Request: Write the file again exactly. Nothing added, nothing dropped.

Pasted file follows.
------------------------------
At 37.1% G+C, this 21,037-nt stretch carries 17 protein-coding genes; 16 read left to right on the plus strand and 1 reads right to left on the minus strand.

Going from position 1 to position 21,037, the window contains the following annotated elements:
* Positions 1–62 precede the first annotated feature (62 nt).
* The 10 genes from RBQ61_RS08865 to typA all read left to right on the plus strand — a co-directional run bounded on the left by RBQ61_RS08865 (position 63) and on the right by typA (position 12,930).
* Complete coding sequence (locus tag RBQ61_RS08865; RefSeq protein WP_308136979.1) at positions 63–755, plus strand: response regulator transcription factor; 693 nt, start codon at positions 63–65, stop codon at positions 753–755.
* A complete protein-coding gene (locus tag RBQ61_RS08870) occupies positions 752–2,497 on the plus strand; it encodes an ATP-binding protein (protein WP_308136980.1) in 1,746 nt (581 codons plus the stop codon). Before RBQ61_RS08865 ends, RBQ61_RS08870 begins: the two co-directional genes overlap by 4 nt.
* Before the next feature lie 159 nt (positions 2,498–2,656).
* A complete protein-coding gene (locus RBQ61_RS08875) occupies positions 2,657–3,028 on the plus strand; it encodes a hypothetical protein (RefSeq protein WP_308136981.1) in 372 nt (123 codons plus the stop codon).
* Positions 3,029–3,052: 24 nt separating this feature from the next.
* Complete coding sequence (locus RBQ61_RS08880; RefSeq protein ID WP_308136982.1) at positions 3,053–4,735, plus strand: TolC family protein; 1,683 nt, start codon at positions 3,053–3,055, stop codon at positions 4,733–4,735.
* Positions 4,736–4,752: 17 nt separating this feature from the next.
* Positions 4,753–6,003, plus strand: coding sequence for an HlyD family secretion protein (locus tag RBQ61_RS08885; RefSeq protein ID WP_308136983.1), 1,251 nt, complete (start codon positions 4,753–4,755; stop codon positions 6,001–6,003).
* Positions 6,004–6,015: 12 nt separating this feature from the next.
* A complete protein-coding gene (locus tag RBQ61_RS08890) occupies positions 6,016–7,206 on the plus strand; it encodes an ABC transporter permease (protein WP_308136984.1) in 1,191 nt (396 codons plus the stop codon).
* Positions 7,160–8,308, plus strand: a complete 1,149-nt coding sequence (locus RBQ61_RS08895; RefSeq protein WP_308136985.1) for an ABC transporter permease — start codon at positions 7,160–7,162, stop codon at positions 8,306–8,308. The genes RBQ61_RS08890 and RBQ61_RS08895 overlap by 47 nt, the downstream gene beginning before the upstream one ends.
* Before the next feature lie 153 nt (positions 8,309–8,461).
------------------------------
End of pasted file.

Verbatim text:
At 37.1% G+C, this 21,037-nt stretch carries 17 protein-coding genes; 16 read left to right on the plus strand and 1 reads right to left on the minus strand.

Going from position 1 to position 21,037, the window contains the following annotated elements:
* Positions 1–62 precede the first annotated feature (62 nt).
* The 10 genes from RBQ61_RS08865 to typA all read left to right on the plus strand — a co-directional run bounded on the left by RBQ61_RS08865 (position 63) and on the right by typA (position 12,930).
* Complete coding sequence (locus tag RBQ61_RS08865; RefSeq protein WP_308136979.1) at positions 63–755, plus strand: response regulator transcription factor; 693 nt, start codon at positions 63–65, stop codon at positions 753–755.
* A complete protein-coding gene (locus tag RBQ61_RS08870) occupies positions 752–2,497 on the plus strand; it encodes an ATP-binding protein (protein WP_308136980.1) in 1,746 nt (581 codons plus the stop codon). Before RBQ61_RS08865 ends, RBQ61_RS08870 begins: the two co-directional genes overlap by 4 nt.
* Before the next feature lie 159 nt (positions 2,498–2,656).
* A complete protein-coding gene (locus RBQ61_RS08875) occupies positions 2,657–3,028 on the plus strand; it encodes a hypothetical protein (RefSeq protein WP_308136981.1) in 372 nt (123 codons plus the stop codon).
* Positions 3,029–3,052: 24 nt separating this feature from the next.
* Complete coding sequence (locus RBQ61_RS08880; RefSeq protein ID WP_308136982.1) at positions 3,053–4,735, plus strand: TolC family protein; 1,683 nt, start codon at positions 3,053–3,055, stop codon at positions 4,733–4,735.
* Positions 4,736–4,752: 17 nt separating this feature from the next.
* Positions 4,753–6,003, plus strand: coding sequence for an HlyD family secretion protein (locus tag RBQ61_RS08885; RefSeq protein ID WP_308136983.1), 1,251 nt, complete (start codon positions 4,753–4,755; stop codon positions 6,001–6,003).
* Positions 6,004–6,015: 12 nt separating this feature from the next.
* A complete protein-coding gene (locus tag RBQ61_RS08890) occupies positions 6,016–7,206 on the plus strand; it encodes an ABC transporter permease (protein WP_308136984.1) in 1,191 nt (396 codons plus the stop codon).
* Positions 7,160–8,308, plus strand: a complete 1,149-nt coding sequence (locus RBQ61_RS08895; RefSeq protein WP_308136985.1) for an ABC transporter permease — start codon at positions 7,160–7,162, stop codon at positions 8,306–8,308. The genes RBQ61_RS08890 and RBQ61_RS08895 overlap by 47 nt, the downstream gene beginning before the upstream one ends.
* Before the next feature lie 153 nt (positions 8,309–8,461).